Social media keeps Saudi officials in check

Asma Ajroudi
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Mobile phones, tablets and any technological device with a built-in digital camera have become every Saudi’s favorite “anti-corruption tool” – and every Saudi official’s worst nightmare.

Local media reported on Tuesday that the director of a major Saudi hospital in Jeddah, King Fahd Hospital, has been sacked after footage showing cockroaches inside the hospital’s convalescences went viral on social media.

“The director of the center, director of nurses and maintenance and cleaning supervisors were also removed from their positions,” read a ministry statement.

Health Minister Khalid al-Falih had also ordered the shutdown of the hospital and its relocation to another a new building.

Video: Footage showing cockroaches inside the King Fahd Hospital went viral on social media which led to the sacking of the hospital director

But this is not the first time social media put into question the malpractices and shortcomings of some Saudi officials.

Caught on tape

Another video showing a health official angriliy expelling a woman and her mother from her office has been making rounds on social media recently.

Under the Arabic hashtag “Head of Najran health [department] expels a female citizen out of his office,” Saudi Twitter users were quick to voice their condemnation of the official’s behavior.

And they successfully caught the health minister’s attention: “The circulating video clip upset me and all those involved will be called for investigation and questioning,” al-Falih tweeted in response.

Last month, the head of royal protocol Mohammad al-Tibaishi was caught on tape slapping a photojournalist covering the arrival of Morocco’s King Mohammad VI in Riyadh.

Video: The head of Saudi royal protocol Mohammad al-Tibaishi was caught on tape slapping a photojournalist, leading to Tibaishi's dismissal

Journalists and bloggers were quick to spread the video on social media calling for action against al-Tibaishi’s “abuse of authority.” King Salman ordered his replacement shortly after that, generating widespread approval from journalists.

Also in April, a leaked video involving former health minister Ahmed Khatib in a heated argument with another citizen cost him his job. The minister was filmed while shouting and gesturing wildly at an angry citizen who had come to speak to him about how the ministry was not doing enough to assist his bed-ridden father.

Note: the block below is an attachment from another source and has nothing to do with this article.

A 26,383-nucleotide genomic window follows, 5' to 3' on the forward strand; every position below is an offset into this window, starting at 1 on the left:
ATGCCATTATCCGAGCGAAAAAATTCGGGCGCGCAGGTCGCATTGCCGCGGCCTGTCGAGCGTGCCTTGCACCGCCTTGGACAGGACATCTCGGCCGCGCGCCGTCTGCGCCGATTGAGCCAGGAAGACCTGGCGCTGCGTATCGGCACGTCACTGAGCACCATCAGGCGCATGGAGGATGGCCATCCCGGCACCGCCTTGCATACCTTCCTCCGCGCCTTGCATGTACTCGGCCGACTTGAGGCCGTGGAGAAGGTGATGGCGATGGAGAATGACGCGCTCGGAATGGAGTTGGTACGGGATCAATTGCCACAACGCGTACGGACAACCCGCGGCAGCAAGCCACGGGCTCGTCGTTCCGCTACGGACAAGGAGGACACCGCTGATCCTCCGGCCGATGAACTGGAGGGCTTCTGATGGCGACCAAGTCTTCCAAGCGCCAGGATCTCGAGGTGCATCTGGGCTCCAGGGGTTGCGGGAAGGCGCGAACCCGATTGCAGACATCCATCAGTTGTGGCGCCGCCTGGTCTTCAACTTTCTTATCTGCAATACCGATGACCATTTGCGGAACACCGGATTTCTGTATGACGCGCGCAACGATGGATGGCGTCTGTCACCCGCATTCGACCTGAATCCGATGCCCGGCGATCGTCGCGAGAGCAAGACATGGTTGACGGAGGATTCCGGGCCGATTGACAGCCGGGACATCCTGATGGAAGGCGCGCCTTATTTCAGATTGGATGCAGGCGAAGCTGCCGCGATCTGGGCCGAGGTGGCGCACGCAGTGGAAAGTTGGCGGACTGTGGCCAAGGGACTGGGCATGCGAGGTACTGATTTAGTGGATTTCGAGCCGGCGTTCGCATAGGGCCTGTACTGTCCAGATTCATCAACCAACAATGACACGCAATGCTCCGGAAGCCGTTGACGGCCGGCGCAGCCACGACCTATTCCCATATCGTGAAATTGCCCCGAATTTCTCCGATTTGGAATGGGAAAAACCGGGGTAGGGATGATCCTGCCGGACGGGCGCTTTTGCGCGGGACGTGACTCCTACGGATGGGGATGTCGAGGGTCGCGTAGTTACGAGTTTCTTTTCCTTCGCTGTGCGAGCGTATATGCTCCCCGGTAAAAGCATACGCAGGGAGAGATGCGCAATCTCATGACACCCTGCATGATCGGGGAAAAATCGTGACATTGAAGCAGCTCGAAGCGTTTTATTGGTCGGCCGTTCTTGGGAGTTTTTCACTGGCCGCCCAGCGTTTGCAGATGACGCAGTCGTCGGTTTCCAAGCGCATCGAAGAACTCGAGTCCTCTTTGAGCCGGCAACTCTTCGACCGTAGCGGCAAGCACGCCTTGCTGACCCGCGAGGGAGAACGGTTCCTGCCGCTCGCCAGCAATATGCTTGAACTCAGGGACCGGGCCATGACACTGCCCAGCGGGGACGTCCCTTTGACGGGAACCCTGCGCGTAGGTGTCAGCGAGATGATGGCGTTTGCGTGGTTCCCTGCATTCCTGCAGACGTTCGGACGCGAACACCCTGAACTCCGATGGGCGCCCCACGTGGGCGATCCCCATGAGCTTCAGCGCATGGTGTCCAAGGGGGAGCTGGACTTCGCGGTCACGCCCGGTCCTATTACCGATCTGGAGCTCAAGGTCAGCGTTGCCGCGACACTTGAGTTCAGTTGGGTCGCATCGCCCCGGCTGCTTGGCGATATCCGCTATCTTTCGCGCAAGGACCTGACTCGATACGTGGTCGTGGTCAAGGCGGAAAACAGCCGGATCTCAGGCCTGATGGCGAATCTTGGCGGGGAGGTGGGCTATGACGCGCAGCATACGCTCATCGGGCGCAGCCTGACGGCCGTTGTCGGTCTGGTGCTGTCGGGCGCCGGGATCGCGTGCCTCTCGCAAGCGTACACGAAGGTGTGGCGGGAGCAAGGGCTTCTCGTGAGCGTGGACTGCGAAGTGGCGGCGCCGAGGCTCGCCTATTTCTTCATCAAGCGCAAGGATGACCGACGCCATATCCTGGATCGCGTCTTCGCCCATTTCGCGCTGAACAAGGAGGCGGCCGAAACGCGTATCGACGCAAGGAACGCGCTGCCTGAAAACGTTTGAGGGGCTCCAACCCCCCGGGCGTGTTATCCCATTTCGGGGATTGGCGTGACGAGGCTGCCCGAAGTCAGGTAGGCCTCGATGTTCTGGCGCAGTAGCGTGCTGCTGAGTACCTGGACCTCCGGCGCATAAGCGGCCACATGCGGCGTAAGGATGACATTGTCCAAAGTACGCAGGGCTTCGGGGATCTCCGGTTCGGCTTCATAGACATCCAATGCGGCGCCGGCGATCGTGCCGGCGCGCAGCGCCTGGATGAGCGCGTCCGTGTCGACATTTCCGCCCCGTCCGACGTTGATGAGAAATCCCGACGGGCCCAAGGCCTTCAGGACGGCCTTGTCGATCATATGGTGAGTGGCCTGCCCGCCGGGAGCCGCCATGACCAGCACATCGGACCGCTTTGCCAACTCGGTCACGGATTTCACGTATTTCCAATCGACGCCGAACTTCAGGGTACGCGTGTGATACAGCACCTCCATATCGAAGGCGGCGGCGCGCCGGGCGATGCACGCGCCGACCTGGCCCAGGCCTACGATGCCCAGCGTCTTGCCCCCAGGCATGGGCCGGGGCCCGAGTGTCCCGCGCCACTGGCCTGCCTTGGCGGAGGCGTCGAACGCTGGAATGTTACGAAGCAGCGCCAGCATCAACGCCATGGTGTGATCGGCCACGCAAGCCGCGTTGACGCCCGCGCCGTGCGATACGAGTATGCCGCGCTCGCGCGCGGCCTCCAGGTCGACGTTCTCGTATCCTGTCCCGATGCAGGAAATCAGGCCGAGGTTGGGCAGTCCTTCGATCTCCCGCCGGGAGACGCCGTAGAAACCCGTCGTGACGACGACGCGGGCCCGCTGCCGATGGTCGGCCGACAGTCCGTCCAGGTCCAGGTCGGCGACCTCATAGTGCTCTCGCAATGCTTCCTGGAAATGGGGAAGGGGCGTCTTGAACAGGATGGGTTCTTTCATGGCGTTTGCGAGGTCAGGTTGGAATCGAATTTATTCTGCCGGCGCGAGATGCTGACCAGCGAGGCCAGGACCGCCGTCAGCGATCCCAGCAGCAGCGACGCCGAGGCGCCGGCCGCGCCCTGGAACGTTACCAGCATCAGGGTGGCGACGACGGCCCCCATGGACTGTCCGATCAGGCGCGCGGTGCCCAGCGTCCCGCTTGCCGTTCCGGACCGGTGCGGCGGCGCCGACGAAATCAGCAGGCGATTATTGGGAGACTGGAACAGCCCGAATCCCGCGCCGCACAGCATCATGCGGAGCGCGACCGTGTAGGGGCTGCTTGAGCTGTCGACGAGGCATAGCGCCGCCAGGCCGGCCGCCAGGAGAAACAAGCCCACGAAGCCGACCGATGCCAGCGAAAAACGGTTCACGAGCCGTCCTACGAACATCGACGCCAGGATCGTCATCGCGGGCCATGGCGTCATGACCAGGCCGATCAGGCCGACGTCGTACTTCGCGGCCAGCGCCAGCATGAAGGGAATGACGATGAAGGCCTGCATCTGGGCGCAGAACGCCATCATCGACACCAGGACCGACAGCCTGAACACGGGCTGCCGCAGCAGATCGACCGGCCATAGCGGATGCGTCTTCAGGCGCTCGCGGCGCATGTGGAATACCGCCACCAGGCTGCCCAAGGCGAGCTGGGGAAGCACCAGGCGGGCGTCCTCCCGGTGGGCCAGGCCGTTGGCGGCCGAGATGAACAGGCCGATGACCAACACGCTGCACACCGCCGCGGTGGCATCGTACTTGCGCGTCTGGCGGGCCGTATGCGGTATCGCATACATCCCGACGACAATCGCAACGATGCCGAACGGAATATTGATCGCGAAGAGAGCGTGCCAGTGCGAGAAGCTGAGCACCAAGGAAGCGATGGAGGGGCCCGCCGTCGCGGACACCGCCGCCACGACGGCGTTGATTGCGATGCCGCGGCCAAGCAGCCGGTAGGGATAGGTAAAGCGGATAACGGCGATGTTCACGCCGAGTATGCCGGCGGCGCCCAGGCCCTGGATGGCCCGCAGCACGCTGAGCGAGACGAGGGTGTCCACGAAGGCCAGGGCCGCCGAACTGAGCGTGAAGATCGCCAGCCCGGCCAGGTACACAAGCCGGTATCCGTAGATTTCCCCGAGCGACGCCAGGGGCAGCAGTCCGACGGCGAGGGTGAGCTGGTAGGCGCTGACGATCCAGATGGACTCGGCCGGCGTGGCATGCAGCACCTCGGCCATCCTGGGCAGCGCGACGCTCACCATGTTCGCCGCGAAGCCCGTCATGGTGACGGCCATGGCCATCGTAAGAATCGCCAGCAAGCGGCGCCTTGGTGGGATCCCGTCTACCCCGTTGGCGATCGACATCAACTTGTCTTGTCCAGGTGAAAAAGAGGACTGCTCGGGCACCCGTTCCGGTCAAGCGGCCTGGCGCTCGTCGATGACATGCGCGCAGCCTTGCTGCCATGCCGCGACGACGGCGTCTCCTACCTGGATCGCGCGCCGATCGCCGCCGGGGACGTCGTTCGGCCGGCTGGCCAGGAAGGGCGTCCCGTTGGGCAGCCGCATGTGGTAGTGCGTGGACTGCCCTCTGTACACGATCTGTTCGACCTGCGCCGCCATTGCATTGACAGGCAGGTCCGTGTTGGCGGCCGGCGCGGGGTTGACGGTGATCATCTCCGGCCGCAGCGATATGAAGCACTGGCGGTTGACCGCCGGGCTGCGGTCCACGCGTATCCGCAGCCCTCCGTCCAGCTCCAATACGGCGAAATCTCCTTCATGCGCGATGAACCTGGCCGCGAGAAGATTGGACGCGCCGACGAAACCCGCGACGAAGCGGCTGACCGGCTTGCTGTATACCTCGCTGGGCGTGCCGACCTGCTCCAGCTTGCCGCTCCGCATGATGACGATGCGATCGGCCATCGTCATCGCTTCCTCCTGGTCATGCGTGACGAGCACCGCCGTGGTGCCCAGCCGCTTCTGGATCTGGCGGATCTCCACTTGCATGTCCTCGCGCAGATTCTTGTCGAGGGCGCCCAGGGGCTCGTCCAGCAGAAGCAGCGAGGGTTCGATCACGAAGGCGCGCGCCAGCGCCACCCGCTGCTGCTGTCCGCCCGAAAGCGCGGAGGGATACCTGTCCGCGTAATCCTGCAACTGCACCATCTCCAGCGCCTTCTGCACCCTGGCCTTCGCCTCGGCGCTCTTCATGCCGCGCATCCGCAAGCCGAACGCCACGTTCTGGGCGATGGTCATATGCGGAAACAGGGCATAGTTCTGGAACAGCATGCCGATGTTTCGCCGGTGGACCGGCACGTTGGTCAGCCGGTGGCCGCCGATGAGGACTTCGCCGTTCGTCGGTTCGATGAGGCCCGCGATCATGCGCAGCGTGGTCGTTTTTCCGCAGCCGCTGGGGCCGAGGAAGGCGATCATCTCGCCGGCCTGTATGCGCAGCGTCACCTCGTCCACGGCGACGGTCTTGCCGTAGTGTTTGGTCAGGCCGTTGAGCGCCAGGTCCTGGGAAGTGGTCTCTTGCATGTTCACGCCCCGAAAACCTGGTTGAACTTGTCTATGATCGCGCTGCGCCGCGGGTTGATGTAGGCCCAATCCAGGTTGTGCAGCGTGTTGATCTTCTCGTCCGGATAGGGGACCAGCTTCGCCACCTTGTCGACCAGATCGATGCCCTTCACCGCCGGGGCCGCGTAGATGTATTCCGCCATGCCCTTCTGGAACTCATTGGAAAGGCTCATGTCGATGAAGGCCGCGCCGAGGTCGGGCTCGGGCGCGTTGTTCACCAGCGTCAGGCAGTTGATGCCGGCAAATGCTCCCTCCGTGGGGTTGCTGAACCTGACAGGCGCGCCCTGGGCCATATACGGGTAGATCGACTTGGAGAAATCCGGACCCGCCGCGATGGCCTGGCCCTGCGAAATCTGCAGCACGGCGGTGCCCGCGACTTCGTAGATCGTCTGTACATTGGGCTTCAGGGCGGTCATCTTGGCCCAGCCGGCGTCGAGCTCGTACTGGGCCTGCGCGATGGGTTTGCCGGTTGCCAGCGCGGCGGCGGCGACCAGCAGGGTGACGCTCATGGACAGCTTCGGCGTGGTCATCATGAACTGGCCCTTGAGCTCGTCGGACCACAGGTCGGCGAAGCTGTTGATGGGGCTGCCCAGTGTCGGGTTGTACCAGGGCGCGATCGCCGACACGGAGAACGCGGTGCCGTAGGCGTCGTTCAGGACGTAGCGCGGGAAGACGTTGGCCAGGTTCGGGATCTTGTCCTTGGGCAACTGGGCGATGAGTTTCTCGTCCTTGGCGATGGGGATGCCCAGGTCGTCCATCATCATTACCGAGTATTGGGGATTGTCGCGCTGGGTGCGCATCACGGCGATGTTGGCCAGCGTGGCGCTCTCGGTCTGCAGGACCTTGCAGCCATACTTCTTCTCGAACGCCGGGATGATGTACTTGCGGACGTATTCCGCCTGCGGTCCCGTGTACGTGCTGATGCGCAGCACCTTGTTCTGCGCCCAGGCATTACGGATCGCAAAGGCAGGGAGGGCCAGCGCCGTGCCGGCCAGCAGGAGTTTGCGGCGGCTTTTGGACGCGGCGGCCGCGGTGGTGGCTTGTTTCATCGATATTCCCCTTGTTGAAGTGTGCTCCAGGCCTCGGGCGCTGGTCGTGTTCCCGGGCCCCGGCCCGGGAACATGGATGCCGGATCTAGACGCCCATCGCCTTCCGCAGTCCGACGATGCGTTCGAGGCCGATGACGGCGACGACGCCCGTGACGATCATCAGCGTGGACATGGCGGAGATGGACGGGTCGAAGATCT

‘Anti-corruption device’

“The mobile phone has become an anti-corruption or monitoring device for the Saudi citizen,” Saudi journalist and writer Jamal Banon told Al Arabiya News.

Corruption is spread in the Saudi public sector “in a scary manner,” said Banon.

A frequent reader of Saudi newspapers would notice that cases of fraudulent practices and shortcomings in the Saudi public and private sectors have earned an almost permanent space position among headlines.

In 2014, corruption monitoring group Transparency International gave the kingdom 49 out of 100 (0 being ‘highly corrupt’ and 100 ‘very clean’) on its Corruption Perceptions Index.

Corruption has become so prevalent in the kingdom that in 2011, the late King Abdullah bin Abdul Aziz ordered the establishment of a national anti-corruption commission.

Called Nazaha (Arabic for “integrity”), the agency’s mission was to document and report all financial and administrative corruption in government and private bodies; and impose transparency in all government bodies. Granted certain administrative privileges, the agency would only report to the king himself.

But Nazaha “cannot face all of this on its own,” said Banon. “The citizen has become the eye of the responsible.”

Most of the cases caught on tape turned out to be “genuine and non-fabricated,” said Banon.

“This means that the citizen has realized that the quality of the services he is receiving are not meeting the standards of a developed country such as Saudi Arabia,” he continued.

Today, any citizen could document an incident and quickly upload the picture or the video onto Facebook, Twitter, and YouTube, he said.

Video devices have become something like a “warning letter to those who slack,” he added.

“Nothing is a secret today. King Salman has a Twitter account. Most officials do now. Anyone can speak to them on social media,” he added.

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